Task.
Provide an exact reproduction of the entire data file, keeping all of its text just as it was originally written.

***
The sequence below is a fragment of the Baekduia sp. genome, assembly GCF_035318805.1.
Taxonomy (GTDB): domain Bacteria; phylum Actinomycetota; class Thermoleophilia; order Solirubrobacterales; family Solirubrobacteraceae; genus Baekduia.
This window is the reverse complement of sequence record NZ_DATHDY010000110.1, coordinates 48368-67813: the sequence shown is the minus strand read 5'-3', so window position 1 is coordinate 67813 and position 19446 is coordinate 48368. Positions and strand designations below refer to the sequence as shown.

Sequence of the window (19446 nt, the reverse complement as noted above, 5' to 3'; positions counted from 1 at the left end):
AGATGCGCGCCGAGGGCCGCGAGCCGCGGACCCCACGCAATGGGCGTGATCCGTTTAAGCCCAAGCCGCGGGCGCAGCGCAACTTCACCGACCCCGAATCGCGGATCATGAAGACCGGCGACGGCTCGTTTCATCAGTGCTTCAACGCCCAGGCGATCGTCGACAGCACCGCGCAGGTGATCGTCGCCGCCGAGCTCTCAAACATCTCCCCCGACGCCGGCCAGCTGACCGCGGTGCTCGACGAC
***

The sequence below is a fragment of the Baekduia sp. genome, assembly GCF_035318805.1.
Taxonomy (GTDB): domain Bacteria; phylum Actinomycetota; class Thermoleophilia; order Solirubrobacterales; family Solirubrobacteraceae; genus Baekduia.
This window is the reverse complement of sequence record NZ_DATHDY010000110.1, coordinates 48368-67813: the sequence shown is the minus strand read 5'-3', so window position 1 is coordinate 67813 and position 19446 is coordinate 48368. Positions and strand designations below refer to the sequence as shown.

Sequence of the window (19446 nt, the reverse complement as noted above, 5' to 3'; positions counted from 1 at the left end):
AGATGCGCGCCGAGGGCCGCGAGCCGCGGACCCCACGCAATGGGCGTGATCCGTTTAAGCCCAAGCCGCGGGCGCAGCGCAACTTCACCGACCCCGAATCGCGGATCATGAAGACCGGCGACGGCTCGTTTCATCAGTGCTTCAACGCCCAGGCGATCGTCGACAGCACCGCGCAGGTGATCGTCGCCGCCGAGCTCTCAAACATCTCCCCCGACGCCGGCCAGCTGACCGCGGTGCTCGACGAC